But after 3 months of being preached to, suspending my livelihood with 1-2 meetings daily, "faking it" as hard as I could, and being a little mind-twisted... I also decided I didn't want what they had.

I'm happy with SMART, the tools are useful, practical, you customize your own program, I think that might be a difficult thing to do for someone feeling completely hopeless (like I was). But now I'm sober, and *SANE*, I like that part.
110%

I will give credit where credit is due. I took step 1. I won't say I was powerless but my life was defiantly unmanageable dealing with this damn white rock.

getting around other people who want to stay clean and understand your urges, cravings, is detrimental. that's why I still live at the chem free house otherwise I would have left a long time ago.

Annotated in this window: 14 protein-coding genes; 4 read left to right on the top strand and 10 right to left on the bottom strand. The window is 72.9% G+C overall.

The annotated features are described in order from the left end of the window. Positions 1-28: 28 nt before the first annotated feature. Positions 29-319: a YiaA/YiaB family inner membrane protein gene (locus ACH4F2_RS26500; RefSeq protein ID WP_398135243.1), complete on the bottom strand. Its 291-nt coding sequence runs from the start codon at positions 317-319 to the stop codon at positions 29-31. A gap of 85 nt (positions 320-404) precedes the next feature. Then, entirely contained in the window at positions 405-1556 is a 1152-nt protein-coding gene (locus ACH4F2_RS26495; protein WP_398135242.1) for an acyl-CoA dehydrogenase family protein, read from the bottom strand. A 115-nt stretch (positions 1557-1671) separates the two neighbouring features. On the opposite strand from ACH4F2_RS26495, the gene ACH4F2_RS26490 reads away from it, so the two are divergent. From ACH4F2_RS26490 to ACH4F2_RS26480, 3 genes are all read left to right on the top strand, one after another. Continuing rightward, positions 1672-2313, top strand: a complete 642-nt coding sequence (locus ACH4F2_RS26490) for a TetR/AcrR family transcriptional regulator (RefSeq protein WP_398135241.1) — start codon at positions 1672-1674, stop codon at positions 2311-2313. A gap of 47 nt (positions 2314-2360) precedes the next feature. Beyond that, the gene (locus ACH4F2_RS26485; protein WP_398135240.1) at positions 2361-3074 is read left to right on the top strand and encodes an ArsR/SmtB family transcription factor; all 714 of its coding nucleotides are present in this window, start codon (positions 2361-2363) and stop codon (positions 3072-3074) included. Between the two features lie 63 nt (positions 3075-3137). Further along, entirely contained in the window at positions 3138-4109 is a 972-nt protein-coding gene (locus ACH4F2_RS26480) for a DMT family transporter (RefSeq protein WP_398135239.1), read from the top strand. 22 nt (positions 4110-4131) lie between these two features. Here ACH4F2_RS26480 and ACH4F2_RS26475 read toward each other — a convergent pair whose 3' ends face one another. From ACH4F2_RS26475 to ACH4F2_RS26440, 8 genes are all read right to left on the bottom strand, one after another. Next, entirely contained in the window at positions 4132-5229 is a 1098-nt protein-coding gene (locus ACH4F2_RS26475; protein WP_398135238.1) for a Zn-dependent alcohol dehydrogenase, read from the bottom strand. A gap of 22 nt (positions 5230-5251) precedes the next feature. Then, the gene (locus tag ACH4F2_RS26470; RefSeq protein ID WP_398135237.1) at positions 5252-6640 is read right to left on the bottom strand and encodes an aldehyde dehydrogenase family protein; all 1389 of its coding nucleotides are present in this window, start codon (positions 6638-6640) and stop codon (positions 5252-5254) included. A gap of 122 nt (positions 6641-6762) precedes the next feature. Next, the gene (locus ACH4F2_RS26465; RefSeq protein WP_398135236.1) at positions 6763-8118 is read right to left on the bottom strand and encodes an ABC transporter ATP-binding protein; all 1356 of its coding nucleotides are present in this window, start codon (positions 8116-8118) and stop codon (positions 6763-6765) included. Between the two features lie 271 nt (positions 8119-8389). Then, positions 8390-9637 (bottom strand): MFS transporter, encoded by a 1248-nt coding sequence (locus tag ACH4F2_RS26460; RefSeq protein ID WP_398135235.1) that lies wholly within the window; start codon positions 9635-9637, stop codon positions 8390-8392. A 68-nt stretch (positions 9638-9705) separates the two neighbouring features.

i am looking into the smart program, but I do my own thing.

I wake up, I meditate every morning (actually meditate, not read scriptures which isn't meditating), i reaffirm my goals everyday and see how I am doing to persue them.

I make sure i talk to someone about my recovery everyday, I make sure i read something, no matter how small, on my recovery everyday. EVERY day.

there are groups here 4 days a week, classes, and even though i don't have to go I don't' miss any. 2 hours a day.

I try to help someone whenever i can, i have a counselor here that i talk to once a week here and I have my own drug phycologist that i see once a week that i pay for myself out of pocket.

just as important as all that, I eat right now, and I work out 5 days a week. I've dropped almost 30 pounds in 4 months (was 200, I'm 175 now on the dot, i'm 5'9 so I am about 10 pounds from where i want to be), i swim 20 or so laps everyday, ride the bike for an hour and lift weights. I feel GREAT about myself. and people who feel great about themselves overall don't go out and use.

oh and I walk to the gym which is 2 and a half miles a way. so I walk 5 miles a day.